You Really Can’t Have Too Many: An Ava Luxe Sampler
Ava Luxe is one if those ultra-niche lines that I gradually kept hearing about as I learned more about niche perfumes, but I had never tried it, as it has only been available online from the perfumer herself and not in any shops, at least not that I knew of. Serena Ava Franco makes handcrafted jewelry and perfume, and she has created a wide array of scents in many styles.
I was becoming more curious about this line, and not too long ago I received a bountiful gift as a result of a private scent swap – the lovely Chayaruchama (Ida) sent me a generous stash of samples from her enviable Ava Luxe collection! I could hardly believe my good fortune. I have gotten many hours of enjoyment from them, and if her intention was to turn me into an Ava Luxe fan, she succeeded admirably.
The Ava Luxe scents are available in Eau de Parfum or Parfum Extrait strengths and Chaya sent me a variety in both concentrations. It did not seem to matter much, as both types have a high concentration of oil and they all lasted a good long time on my skin. What really amazed me was the sheer range of styles, and all were done so well. Ms. Franco is a truly gifted artist. (Her jewelry designs are wonderful too.)
Let’s start with the Gourmand scents; Loukhoum is the perfume interpretation of the famous Turkish Delight confection, and many people are familiar with the Keiko Mecheri or Serge Lutens versions. I have never tried the Serge but I do know the Mecheri, and it is far too sweet and cloying for me, so I did not expect to like this – but I absolutely love it! Yes it’s sweet, but in a succulent, fresh-batch-from-the-kitchen sort of way, and it reminds me very much of the Turkish Delight that a local candy shop sells and which I could easily consume far too much of given the chance. Another gourmand is Madeline, and I was truly impressed by this unusual and evocative perfume. It has a holiday feel to it, and to me it resembles the liqueur called Drambuie, which is made from Scotch whiskey and heather honey and is guaranteed to warm you to the core on a cold day. Wearing Madeline is like sitting in front of an apple wood fire with a Balsam Fir holiday tree in the room, drinking eggnog spiked with Drambuie and eating soft ginger cookies, a cashmere lap robe over your knees as you listen to classic Christmas carols. Honey is just that, a strong and earthy clover honey essence with a lot of beeswax in it, and I adore it. I have been saving it, and Madeline, for the colder weather that’s coming soon. I look forward to their enveloping comfort on a snappy December night.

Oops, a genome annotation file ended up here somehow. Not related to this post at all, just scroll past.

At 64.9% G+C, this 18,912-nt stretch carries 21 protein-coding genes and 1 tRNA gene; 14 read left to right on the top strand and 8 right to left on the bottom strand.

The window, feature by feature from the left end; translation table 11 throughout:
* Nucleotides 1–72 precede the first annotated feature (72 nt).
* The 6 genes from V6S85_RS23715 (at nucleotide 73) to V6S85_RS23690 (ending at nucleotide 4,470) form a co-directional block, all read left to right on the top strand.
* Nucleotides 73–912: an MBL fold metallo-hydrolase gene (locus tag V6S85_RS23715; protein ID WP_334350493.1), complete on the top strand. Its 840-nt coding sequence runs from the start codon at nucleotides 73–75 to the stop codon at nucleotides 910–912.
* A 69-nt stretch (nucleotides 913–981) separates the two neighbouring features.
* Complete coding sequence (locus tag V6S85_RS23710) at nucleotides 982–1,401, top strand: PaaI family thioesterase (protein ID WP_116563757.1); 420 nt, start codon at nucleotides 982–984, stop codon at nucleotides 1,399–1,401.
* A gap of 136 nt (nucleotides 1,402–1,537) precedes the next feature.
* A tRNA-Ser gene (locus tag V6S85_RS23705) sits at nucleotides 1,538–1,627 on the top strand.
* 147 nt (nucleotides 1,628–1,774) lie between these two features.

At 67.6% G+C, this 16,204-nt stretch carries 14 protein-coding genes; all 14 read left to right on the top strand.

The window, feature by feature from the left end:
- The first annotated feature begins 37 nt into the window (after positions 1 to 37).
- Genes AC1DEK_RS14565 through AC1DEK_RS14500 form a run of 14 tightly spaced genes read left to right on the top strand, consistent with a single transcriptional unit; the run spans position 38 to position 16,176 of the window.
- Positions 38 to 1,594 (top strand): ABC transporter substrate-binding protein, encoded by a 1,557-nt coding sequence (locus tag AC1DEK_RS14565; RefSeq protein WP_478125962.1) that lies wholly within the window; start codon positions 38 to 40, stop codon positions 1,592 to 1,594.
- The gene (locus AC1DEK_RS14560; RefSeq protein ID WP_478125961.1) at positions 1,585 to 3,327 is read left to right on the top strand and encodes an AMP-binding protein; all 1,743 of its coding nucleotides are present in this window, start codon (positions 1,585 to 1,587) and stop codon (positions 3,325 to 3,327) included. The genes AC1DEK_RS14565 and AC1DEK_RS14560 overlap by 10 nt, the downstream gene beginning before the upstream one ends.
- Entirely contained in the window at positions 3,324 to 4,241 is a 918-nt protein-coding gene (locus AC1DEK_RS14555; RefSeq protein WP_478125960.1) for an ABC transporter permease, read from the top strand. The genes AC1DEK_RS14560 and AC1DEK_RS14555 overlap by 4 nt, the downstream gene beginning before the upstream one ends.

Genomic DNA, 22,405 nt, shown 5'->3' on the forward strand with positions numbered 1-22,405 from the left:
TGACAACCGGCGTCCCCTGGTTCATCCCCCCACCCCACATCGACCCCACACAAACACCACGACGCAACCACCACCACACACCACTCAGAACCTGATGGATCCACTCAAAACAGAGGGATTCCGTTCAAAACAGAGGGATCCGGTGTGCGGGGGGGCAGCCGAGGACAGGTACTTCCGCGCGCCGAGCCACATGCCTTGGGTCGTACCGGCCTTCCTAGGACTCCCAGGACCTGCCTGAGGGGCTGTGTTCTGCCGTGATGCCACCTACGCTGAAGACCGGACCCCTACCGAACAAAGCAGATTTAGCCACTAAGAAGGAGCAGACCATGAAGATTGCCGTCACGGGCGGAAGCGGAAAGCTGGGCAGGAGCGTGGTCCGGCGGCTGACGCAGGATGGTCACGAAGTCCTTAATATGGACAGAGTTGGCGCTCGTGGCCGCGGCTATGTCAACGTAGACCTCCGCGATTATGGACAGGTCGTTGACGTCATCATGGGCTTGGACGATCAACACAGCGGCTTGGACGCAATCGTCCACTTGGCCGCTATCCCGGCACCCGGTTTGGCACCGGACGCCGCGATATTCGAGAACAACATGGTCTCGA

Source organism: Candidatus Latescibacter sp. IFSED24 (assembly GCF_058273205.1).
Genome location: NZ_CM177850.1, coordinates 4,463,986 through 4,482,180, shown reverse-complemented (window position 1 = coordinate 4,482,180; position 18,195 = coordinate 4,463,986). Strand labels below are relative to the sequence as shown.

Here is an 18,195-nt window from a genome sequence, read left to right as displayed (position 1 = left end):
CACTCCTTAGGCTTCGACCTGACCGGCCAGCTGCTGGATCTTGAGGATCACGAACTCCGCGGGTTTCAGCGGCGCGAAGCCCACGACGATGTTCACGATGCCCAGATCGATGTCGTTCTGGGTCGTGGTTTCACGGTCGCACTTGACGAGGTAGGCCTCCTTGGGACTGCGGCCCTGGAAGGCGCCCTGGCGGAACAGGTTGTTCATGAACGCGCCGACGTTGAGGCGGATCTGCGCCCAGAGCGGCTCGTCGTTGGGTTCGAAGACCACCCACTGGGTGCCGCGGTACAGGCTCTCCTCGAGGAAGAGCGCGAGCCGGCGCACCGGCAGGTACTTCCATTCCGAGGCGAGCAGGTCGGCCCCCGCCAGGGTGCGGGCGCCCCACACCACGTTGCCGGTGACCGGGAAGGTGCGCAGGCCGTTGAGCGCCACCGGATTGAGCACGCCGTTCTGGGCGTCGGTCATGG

Moving on to Florals, one perfume just pole-axed me right away and I fell in love: Venus Sands. It’s a tropical floral rich in buttery gardenia and sweet jasmine, wrapped in silky coconut milk and warmed with nutmeg, vanilla and amber. I would put it right up there with any of my favorite white tropical florals, such as Montale Intense Tiare. I just cannot get enough of this delicious scent. On the other end of the floral spectrum is Midnight Violet, a stunning blend of dark violet, moss and incense. This is a serious violet and not at all watery or faded. It is great for evening and would also make a wonderful scent for men. Queen Bess is a spicy rose with saffron, cinnamon, clove and carnation – sort of like a Montale rose scent without the Aoud, and it’s truly lovely and complex. The rose is embedded in so many other notes you don’t realize at first that it is in fact a rose scent, it sneaks up on you a little bit in a most delightful way as the rose comes more prominently to the fore. Hong Kong Garden is an iris-based scent with an unusual aldehydic quality, a touch of powder and a pronounced note of cassis, which I love. It is a very unusual blend and not of a style that I usually wear, but it’s lovely.